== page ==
Then, still feeling a little put out, I had to drive over the other fabric store for a certain fabric that I knew they had. I was greeted when I walk in, “aloha, how are you today?”. Smiles all around. “How can we help you?” The store had several customers. The staff was attentive without hovering. They cut my fabric, asked if I needed a bag, folded the cloth neatly for my bag. They commented on how nice it was to see me so often, thanked me for my patronage. I like this store and I will be coming back again and again.

Courtesy, good manners and pleasant conversation are not completely lost in this day of cell phones, iPads, texting and social media where a face to face conversation with eye contact is an oddity. My own business is an on-line shop so I seldom see what people look like other than their logo. But, I treat my customers with the utmost courtesy. I still believe that there is nothing better than good customer service. I establish a good working relationship with my buyers as I do a lot of custom work. We enjoy each others “company”. I guess the aloha spirit hasn’t quite made its mark on some, while others embrace it.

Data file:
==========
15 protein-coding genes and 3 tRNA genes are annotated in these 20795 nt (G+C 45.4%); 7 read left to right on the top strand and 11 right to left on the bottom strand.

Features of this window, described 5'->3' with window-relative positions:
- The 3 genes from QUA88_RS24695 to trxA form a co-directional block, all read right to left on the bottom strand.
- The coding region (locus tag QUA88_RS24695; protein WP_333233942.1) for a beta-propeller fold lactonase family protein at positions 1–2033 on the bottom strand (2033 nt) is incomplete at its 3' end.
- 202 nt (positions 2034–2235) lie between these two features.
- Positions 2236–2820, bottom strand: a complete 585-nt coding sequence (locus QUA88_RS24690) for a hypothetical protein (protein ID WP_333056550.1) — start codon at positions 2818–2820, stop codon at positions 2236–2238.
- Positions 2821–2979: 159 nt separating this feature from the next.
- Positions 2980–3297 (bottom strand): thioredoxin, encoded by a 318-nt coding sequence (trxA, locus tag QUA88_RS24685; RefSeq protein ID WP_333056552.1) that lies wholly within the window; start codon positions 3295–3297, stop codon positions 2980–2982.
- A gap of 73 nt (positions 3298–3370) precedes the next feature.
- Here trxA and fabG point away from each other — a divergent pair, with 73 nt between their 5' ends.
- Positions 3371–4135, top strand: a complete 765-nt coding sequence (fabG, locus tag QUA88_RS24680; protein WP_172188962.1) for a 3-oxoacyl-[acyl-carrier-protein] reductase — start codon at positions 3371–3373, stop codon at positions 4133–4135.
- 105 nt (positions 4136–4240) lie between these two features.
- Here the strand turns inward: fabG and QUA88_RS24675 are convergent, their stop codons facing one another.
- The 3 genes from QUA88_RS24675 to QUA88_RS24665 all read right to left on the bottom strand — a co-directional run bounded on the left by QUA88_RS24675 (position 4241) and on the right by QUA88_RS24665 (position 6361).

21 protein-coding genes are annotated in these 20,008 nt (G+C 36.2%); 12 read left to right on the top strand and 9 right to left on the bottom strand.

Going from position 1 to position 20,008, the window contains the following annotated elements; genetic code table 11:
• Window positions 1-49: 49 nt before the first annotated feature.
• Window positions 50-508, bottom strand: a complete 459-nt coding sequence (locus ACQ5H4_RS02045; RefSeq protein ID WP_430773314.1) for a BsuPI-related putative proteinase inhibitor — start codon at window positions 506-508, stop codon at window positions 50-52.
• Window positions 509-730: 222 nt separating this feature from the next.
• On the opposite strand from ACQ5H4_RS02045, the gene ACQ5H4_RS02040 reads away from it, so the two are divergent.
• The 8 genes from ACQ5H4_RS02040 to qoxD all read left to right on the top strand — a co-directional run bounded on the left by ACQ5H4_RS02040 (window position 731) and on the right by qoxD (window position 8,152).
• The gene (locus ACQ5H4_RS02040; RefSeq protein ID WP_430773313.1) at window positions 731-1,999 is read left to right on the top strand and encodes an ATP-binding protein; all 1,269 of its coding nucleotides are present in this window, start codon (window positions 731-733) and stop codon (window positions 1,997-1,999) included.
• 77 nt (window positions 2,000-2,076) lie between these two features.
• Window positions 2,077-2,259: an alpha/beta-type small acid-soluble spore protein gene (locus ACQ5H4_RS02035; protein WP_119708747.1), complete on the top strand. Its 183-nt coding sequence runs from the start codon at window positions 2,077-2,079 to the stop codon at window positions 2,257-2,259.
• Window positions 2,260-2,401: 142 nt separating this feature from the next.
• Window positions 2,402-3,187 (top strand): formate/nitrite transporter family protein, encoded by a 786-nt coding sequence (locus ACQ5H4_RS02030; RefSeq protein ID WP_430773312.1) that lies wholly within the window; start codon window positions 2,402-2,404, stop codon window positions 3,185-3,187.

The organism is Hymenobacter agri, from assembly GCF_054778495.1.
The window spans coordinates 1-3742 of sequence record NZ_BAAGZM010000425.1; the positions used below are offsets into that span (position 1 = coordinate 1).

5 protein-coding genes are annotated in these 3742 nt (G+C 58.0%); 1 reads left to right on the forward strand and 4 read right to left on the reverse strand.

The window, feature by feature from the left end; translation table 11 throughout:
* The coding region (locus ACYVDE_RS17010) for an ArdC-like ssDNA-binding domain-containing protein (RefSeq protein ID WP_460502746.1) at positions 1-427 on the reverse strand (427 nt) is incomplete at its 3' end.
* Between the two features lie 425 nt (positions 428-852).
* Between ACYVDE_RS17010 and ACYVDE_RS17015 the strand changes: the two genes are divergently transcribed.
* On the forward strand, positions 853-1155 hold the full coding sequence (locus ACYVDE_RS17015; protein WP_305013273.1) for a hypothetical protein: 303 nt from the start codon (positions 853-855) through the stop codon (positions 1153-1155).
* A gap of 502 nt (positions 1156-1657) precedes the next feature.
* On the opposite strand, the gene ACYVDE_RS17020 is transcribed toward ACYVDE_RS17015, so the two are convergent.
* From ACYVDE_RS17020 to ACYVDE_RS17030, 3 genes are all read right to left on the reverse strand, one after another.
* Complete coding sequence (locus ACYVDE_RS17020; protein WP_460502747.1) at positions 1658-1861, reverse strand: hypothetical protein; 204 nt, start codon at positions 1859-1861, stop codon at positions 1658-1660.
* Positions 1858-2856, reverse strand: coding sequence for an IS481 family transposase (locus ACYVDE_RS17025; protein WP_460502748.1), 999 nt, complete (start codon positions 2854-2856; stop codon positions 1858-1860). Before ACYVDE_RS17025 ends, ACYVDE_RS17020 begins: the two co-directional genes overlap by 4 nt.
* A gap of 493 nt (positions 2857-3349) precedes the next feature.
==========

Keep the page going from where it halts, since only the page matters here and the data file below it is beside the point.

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Finally something for my Etsy shop…

Because I do so much custom work, I’ve not had a lot of extra time to work on things for the shop and my inventory is dismally low. So, this past couple of days I’ve been working on remedying that. I spent one whole day just cutting, folding, measuring and pinning so when I was ready, everything else would be ready. That really helped as the next day I discovered I had finished a couple of projects earlier than anticipated. So, I threaded my sewing machine and went to work. I am happy with the colorful results.   I love

A pa'u for an older girl...a bolder print in a vibrant royal purple

A pa’u for an older girl…a bolder print in a vibrant royal purple

sewing hula pa’u for keiki (children). Next I would like to make some aloha shirts for boys or men. And, maybe some more adult pa’u. Are we having fun yet? Yes, we are!

This skirt is meant for a 'tween or teen. I love the retro-looking print.